France and Australia have affirmed their intention to promote New Caledonia's further economic and diplomatic integration into the Pacific region.
The French overseas ministry issued a statement after a video conference call between the minister Sebastien Lecornu, who is in Noumea, and the Australian foreign minister Marise Payne.
The talks came in the aftermath of the independence referendum, with Lecornu restating France's commitment to respect the Noumea Accord which permits a third vote to be held in two years.
On 4 October, 53 percent voted against independence.
The two ministers highlighted their two countries' cooperation within the Pacific Community and welcomed the excellent links between the Australian and the New Caledonia-based French military forces.
Lecornu also thanked Payne for Australia's plan to open a consulate in French Polynesia next year.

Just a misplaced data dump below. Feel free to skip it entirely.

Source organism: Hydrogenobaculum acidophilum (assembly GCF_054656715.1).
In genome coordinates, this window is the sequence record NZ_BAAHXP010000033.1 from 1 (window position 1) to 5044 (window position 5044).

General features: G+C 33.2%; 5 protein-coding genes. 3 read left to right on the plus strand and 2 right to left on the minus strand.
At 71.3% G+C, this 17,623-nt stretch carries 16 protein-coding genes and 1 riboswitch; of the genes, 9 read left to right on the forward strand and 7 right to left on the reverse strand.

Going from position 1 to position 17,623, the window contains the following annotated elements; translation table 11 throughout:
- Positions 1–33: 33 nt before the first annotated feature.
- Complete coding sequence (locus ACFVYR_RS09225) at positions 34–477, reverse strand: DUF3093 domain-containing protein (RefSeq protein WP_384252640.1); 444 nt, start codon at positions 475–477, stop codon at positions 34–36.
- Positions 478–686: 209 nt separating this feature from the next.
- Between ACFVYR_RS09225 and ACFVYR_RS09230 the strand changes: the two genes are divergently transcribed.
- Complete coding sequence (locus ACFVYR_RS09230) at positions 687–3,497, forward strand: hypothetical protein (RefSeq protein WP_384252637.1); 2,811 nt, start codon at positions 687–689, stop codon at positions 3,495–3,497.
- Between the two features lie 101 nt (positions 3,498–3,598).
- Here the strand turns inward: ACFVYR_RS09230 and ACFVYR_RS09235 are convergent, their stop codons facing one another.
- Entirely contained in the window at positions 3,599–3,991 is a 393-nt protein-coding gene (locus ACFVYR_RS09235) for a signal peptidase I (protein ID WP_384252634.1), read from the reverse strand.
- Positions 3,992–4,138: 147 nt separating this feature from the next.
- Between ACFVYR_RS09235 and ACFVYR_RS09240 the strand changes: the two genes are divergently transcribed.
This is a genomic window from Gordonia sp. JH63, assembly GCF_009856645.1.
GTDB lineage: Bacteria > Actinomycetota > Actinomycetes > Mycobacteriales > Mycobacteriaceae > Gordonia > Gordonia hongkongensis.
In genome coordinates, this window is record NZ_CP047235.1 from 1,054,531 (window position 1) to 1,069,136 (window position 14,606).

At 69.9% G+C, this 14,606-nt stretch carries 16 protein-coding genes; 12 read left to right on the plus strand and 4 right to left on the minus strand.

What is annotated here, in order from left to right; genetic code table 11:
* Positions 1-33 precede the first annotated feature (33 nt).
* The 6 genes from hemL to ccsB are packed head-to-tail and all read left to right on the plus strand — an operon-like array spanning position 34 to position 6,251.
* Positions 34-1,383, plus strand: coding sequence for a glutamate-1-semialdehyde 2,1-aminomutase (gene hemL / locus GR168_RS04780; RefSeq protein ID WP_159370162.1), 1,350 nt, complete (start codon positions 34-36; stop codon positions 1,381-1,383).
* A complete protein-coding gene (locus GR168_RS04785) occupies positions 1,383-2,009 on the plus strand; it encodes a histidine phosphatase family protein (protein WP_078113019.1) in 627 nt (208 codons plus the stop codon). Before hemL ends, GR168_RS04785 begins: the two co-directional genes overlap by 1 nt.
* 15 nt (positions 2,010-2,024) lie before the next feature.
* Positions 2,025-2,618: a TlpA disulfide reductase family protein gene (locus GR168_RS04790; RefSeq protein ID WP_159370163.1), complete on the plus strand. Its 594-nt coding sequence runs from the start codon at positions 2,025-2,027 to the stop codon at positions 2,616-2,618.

They agreed to continue their dialogue in Tahiti during the official visit of the French president Emmanuel Macron scheduled for March when Paris wants to hold a summit with Pacific leaders.
Lecornu has been in quarantine in at the French High Commission in Noumea since he arrived from Paris nearly two weeks ago.
He has been holding discussions via video link every day this week with New Caledonia's leading politicians representing both anti and pro-independence parties.
The pro-French camp wants support from Paris to avoid a third independence referendum in two years while the pro-independence FLNKS movement decided last weekend that it would invoke such a vote, which is possible under the Noumea Accord guaranteed in the French Constitution.
The French president said French political forces would have to draw up their vision of the future of New Caledonia.
Before the referendum the French prime minister, Jean Castex, had said that he would meet New Caledonia's leaders as soon as practicable.